Promotion and rank in Wellington’s army was a daily preoccupation of the officers who served under him. During the wars against Napoleon, an officer’s commission in the army was obtained by purchase, a crucial plot device in many a Regency novel. Young men wishing to enter the army were obliged to raise the money to buy their way in, and within the army promotion was, for the most part, by purchase as well.
There were several reasons for this. First and foremost, it preserved the social standing of the officer class, keeping out undesirable elements simply because they could not afford to join. It ensured that commissions were generally held by men with a vested interest in maintaining the status quo, thereby reducing the possibility of Army units taking part in a revolution or coup. It ensured that officers had private means and were less likely to engage in theft or looting during wartime or to engage in profiteering. It served as a form of collateral against abuse of authority or gross negligence or incompetence, since a disgraced officer could be cashiered by the crown which meant they would be dismissed without recouping the cost of their commission. And finally the sale of the commission could provide for an officer’s retirement at the end of his service.
All of these reasons made perfect sense for the time. There was no equality for other social classes in any other area of life and nobody had any desire to see the common soldier raised from the ranks. It happened occasionally but very rarely and was seldom considered to be a success. Unfortunately, the system did not always ensure that the best men rose to positions of command ahead of those who simply had more money. Social exclusiveness was preserved not only by money but by sheer snobbery as regimental colonels were allowed to veto the purchase of a commission in their regiment if they did not think that the officer was of the right social background. This often happened in the Household and Guards regiments which were dominated by aristocrats.
During wartime, especially a war as bloody as the long Napoleonic wars, promotion on merit was more common. If an officer was killed in action his shoes could be filled by promoting a man who could not otherwise have afforded the purchase. It alleviated some of the worst effects of the system and ensured that at least some men of little means but considerable talent had the chance to rise to more senior ranks. But overall Wellington’s army was a hotbed of privilege and tradition with layers of social snobbery between officers, between the guards, the infantry and the cavalry and between old traditional regiments steeped in history and some of the new-fangled regiments recently raised.
This was the background against which the young Paul van Daan purchases his commission in the first book of the Peninsular War saga. The 110th light company was not the obvious choice for him. Paul comes from considerable wealth on his father’s side and very good birth on his mother’s side and a commission in a fashionable cavalry regiment is well within his means. He chooses instead to join with his boyhood friend, Carl Swanson, who as the son of a humble parson has not the means to buy into an expensive regiment. The light company of the relatively new 110th infantry is their choice, and after basic training down at Shorncliffe under the legendary Sir John Moore, one of the men who created the modern army with his light infantry tactics, they arrive at barracks in Melton ready to go to India.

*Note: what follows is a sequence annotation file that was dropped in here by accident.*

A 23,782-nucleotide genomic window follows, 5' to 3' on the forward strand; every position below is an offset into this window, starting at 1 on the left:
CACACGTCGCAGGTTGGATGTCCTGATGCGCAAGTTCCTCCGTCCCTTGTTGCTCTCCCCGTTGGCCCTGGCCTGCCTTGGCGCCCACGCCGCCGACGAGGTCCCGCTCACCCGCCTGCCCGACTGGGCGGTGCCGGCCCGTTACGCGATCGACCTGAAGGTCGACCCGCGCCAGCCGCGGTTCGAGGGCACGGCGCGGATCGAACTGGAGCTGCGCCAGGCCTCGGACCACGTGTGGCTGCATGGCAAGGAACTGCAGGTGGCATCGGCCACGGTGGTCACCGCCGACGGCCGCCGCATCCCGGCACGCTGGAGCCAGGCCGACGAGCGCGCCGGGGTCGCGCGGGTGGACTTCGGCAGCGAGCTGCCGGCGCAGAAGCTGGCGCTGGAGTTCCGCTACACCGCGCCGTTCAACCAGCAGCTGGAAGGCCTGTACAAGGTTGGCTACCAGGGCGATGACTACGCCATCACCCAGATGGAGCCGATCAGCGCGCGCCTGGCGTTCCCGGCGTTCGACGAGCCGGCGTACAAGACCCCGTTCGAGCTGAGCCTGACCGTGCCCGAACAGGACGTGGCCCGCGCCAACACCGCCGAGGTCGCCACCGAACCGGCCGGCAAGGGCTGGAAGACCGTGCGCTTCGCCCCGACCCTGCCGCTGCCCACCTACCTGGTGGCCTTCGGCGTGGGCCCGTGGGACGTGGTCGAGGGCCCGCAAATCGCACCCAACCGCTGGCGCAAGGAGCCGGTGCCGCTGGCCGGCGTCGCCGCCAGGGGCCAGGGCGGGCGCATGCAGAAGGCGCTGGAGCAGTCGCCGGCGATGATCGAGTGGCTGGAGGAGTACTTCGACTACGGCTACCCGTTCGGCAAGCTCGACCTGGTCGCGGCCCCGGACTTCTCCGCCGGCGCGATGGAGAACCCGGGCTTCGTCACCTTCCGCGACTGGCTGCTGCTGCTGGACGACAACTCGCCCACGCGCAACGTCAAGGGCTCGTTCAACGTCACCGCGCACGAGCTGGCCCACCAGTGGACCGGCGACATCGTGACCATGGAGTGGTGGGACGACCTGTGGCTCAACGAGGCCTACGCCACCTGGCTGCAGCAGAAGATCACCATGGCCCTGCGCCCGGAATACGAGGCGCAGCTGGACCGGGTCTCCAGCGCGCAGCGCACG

Once in the field, a man’s progression through the ranks could vary widely. Some would be based on ability to pay and willingness to transfer between regiments. An ambitious officer might quickly go through a number of different regiments to achieve rank. By this time, rules had been introduced about the amount of time an officer needed to have served in order to purchase promotion, but in the field all bets were off and rules and regulations were set aside in the name of expediency. Commanding officers would bend and break rules to either promote or block promotion according to their preference for candidates and vacancies opened up all the time due to death or illness.
The various rules and changes going on in the army can be an advantage to a writer needing to promote a character up the ranks in a particular way, since there were so many ways this could happen with local ranks, official ranks, field ranks and temporary ranks, that it is almost always possible to assert honestly that this could have happened in Wellington’s army even if it was not the usual route to success. But despite this flexibility, all of Paul’s fellow officers would have been gentlemen and would have expected their fellow officers to share a set of unquestioned values and beliefs with which they all felt safe.
So what happened when one of them didn’t?
What happened when an officer broke all the rules of his class and his rank and cared more about his enlisted men than the comfort of his officers? What happened when an officer decided to pick and choose which regulations mattered and which didn’t? What happened to a young lieutenant who often preferred the company of his Irish sergeant and his cockney Corporal; who would rather eat by the campfire than dine in the mess; whose friends included thieves and pickpockets and ex poachers? How could any officer who flatly refused to use flogging to discipline his men expect to get on in the snobbish, hierarchical army of the early nineteenth century?
Welcome to the 110th infantry, where officers and men are about to get the biggest shock of their lives.
Welcome to An Unconventional Officer
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